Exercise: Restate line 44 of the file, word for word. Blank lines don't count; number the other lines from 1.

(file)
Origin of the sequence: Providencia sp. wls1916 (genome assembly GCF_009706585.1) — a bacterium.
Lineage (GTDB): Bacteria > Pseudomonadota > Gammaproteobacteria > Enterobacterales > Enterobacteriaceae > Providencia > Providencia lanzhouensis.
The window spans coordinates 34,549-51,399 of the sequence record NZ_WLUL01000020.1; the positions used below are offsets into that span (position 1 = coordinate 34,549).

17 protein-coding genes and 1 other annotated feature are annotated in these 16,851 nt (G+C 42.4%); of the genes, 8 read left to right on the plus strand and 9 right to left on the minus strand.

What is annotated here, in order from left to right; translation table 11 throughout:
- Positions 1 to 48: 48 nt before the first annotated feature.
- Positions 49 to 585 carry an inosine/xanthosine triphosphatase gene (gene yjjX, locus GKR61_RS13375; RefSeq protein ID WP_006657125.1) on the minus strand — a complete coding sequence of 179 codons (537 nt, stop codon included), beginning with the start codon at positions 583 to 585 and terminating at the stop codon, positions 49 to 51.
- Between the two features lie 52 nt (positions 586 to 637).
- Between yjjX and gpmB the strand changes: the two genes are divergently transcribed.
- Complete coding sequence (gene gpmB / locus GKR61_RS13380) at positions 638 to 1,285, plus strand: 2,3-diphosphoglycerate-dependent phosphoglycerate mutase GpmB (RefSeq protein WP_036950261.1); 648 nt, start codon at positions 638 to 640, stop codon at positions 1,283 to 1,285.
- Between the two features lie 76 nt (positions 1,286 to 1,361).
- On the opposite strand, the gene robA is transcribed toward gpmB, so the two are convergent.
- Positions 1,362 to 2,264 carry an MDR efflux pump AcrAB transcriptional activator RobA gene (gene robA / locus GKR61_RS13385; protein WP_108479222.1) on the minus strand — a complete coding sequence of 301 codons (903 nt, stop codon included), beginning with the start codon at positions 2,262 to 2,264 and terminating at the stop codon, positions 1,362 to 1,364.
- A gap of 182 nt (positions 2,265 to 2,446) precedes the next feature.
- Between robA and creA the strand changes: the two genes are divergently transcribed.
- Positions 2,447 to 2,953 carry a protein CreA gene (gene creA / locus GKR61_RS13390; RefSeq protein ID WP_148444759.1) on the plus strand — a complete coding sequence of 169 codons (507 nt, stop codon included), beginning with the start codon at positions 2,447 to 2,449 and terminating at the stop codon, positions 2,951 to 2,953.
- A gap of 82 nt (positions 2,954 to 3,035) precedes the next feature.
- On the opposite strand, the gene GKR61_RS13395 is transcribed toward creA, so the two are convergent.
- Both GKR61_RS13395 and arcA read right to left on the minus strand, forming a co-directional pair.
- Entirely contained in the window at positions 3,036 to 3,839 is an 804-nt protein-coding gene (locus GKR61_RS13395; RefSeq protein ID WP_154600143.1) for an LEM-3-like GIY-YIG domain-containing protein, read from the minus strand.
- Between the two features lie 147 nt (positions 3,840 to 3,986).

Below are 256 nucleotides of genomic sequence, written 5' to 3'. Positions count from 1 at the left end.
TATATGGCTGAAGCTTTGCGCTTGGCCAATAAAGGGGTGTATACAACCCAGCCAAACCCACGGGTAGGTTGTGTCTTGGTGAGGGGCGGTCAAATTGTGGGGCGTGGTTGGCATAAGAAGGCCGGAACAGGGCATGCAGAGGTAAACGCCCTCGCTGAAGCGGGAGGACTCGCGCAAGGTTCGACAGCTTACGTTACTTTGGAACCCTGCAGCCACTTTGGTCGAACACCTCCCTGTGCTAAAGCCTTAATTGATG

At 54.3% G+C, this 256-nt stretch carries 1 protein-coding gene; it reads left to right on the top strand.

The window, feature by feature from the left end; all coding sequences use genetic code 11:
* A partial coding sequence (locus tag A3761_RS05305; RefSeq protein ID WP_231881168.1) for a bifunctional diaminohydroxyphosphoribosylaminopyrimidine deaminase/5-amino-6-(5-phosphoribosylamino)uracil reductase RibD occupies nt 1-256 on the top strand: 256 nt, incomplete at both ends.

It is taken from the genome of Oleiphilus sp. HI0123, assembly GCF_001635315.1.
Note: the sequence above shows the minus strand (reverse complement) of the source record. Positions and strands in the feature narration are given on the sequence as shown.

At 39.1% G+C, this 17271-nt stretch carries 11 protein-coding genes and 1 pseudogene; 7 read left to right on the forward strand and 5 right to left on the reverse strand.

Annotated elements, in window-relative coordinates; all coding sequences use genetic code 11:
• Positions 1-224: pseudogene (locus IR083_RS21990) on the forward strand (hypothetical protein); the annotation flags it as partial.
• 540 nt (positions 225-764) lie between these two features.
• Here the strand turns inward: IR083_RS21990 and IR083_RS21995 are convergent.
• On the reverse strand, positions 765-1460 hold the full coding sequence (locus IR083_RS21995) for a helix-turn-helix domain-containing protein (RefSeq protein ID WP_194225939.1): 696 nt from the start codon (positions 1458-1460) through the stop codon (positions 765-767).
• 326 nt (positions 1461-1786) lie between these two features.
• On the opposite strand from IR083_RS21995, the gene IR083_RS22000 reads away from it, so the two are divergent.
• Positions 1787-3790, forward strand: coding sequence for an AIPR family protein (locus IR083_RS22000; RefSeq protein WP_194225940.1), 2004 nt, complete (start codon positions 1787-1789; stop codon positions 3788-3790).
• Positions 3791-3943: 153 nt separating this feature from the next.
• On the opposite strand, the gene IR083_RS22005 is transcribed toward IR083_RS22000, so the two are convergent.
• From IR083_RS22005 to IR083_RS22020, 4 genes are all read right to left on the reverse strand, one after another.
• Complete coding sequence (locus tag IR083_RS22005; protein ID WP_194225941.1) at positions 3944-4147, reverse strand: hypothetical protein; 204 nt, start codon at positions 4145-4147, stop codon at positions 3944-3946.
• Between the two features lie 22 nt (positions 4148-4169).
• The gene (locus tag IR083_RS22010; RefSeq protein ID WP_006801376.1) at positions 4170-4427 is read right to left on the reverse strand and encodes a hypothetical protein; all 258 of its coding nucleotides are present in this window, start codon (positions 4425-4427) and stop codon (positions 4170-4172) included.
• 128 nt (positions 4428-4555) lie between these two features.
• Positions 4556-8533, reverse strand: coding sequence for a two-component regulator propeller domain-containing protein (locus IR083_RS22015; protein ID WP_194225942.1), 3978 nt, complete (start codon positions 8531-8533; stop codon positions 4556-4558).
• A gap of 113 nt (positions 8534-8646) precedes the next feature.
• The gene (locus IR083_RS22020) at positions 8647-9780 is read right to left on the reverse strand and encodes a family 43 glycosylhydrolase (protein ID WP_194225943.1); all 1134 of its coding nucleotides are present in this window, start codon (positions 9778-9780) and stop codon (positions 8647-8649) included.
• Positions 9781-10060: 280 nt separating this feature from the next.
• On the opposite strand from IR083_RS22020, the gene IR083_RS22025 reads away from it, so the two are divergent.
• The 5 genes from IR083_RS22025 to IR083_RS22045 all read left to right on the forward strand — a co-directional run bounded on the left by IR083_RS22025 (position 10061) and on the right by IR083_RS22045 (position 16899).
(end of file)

• 128 nt (positions 4428-4555) lie between these two features.